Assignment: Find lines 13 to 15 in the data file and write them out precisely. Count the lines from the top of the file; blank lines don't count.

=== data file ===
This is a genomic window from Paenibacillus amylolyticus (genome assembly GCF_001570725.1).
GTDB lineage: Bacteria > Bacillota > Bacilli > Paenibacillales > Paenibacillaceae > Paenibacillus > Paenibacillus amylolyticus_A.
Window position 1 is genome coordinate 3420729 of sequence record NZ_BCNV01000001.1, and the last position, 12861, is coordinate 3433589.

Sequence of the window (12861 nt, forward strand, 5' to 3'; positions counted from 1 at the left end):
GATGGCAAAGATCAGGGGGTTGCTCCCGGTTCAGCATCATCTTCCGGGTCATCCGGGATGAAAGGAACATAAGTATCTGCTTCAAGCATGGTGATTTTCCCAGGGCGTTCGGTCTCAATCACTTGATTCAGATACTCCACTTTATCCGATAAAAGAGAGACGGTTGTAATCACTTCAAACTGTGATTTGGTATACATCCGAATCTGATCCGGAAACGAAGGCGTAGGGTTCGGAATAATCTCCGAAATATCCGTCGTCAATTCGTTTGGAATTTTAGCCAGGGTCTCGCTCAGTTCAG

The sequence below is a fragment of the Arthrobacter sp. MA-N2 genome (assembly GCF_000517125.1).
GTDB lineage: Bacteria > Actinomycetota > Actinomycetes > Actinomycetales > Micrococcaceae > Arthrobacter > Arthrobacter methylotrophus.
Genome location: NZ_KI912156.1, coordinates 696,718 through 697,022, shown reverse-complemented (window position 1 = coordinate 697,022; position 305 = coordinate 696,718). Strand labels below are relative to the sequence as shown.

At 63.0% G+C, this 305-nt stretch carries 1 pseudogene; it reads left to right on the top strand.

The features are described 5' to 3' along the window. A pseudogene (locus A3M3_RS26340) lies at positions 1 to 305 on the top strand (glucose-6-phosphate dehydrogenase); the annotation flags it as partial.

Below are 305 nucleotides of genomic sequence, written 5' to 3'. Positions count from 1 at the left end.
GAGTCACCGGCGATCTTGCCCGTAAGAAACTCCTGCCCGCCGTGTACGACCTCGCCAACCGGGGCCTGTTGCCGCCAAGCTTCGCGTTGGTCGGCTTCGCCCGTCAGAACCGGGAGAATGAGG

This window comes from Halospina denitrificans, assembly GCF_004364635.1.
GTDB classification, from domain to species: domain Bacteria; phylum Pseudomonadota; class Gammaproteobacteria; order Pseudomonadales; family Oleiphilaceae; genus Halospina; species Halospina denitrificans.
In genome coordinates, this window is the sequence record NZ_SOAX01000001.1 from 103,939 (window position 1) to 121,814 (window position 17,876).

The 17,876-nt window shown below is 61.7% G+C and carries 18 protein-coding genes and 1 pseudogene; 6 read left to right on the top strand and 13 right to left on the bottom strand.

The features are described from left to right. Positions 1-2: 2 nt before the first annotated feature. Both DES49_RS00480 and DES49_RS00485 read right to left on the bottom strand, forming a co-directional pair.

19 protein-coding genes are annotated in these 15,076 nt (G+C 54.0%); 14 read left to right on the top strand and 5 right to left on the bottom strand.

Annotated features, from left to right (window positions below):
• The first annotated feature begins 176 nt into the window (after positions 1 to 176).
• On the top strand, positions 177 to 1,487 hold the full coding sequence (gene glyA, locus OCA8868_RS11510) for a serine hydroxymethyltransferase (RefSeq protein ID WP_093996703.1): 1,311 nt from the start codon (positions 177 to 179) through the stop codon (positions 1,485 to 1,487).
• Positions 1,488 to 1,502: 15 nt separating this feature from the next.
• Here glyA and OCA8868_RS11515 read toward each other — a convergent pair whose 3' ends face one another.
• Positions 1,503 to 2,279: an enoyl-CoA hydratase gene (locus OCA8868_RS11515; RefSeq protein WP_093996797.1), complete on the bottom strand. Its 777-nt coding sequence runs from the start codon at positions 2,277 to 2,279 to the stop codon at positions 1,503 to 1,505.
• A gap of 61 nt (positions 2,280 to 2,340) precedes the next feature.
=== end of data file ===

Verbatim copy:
This window comes from Halospina denitrificans, assembly GCF_004364635.1.
GTDB classification, from domain to species: domain Bacteria; phylum Pseudomonadota; class Gammaproteobacteria; order Pseudomonadales; family Oleiphilaceae; genus Halospina; species Halospina denitrificans.
In genome coordinates, this window is the sequence record NZ_SOAX01000001.1 from 103,939 (window position 1) to 121,814 (window position 17,876).